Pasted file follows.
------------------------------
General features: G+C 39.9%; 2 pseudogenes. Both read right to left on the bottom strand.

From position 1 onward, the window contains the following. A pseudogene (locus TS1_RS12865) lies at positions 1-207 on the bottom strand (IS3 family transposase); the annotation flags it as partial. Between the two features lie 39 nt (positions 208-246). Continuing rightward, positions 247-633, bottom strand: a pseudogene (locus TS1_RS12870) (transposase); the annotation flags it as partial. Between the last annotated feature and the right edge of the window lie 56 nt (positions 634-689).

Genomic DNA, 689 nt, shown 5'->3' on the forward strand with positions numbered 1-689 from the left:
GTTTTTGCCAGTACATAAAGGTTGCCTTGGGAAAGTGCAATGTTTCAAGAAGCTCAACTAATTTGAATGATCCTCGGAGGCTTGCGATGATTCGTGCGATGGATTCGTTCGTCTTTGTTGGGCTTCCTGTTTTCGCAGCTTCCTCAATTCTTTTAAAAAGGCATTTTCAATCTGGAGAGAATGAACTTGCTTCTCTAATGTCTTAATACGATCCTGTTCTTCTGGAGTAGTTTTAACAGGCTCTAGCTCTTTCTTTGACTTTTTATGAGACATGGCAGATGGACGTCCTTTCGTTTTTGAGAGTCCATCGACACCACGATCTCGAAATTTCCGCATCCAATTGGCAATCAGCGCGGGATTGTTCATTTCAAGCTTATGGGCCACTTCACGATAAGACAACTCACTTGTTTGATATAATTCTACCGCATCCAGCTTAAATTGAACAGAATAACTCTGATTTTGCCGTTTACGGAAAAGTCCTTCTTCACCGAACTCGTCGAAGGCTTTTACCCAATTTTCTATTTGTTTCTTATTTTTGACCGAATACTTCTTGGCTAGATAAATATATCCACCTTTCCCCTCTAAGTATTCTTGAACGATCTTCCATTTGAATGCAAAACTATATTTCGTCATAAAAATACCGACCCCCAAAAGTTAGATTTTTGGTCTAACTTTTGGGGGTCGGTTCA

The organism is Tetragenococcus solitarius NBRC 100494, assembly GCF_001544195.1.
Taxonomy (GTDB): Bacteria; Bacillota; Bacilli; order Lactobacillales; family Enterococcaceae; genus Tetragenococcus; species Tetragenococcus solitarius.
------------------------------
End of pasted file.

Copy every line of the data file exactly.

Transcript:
General features: G+C 39.9%; 2 pseudogenes. Both read right to left on the bottom strand.

From position 1 onward, the window contains the following. A pseudogene (locus TS1_RS12865) lies at positions 1-207 on the bottom strand (IS3 family transposase); the annotation flags it as partial. Between the two features lie 39 nt (positions 208-246). Continuing rightward, positions 247-633, bottom strand: a pseudogene (locus TS1_RS12870) (transposase); the annotation flags it as partial. Between the last annotated feature and the right edge of the window lie 56 nt (positions 634-689).

Genomic DNA, 689 nt, shown 5'->3' on the forward strand with positions numbered 1-689 from the left:
GTTTTTGCCAGTACATAAAGGTTGCCTTGGGAAAGTGCAATGTTTCAAGAAGCTCAACTAATTTGAATGATCCTCGGAGGCTTGCGATGATTCGTGCGATGGATTCGTTCGTCTTTGTTGGGCTTCCTGTTTTCGCAGCTTCCTCAATTCTTTTAAAAAGGCATTTTCAATCTGGAGAGAATGAACTTGCTTCTCTAATGTCTTAATACGATCCTGTTCTTCTGGAGTAGTTTTAACAGGCTCTAGCTCTTTCTTTGACTTTTTATGAGACATGGCAGATGGACGTCCTTTCGTTTTTGAGAGTCCATCGACACCACGATCTCGAAATTTCCGCATCCAATTGGCAATCAGCGCGGGATTGTTCATTTCAAGCTTATGGGCCACTTCACGATAAGACAACTCACTTGTTTGATATAATTCTACCGCATCCAGCTTAAATTGAACAGAATAACTCTGATTTTGCCGTTTACGGAAAAGTCCTTCTTCACCGAACTCGTCGAAGGCTTTTACCCAATTTTCTATTTGTTTCTTATTTTTGACCGAATACTTCTTGGCTAGATAAATATATCCACCTTTCCCCTCTAAGTATTCTTGAACGATCTTCCATTTGAATGCAAAACTATATTTCGTCATAAAAATACCGACCCCCAAAAGTTAGATTTTTGGTCTAACTTTTGGGGGTCGGTTCA

The organism is Tetragenococcus solitarius NBRC 100494, assembly GCF_001544195.1.
Taxonomy (GTDB): Bacteria; Bacillota; Bacilli; order Lactobacillales; family Enterococcaceae; genus Tetragenococcus; species Tetragenococcus solitarius.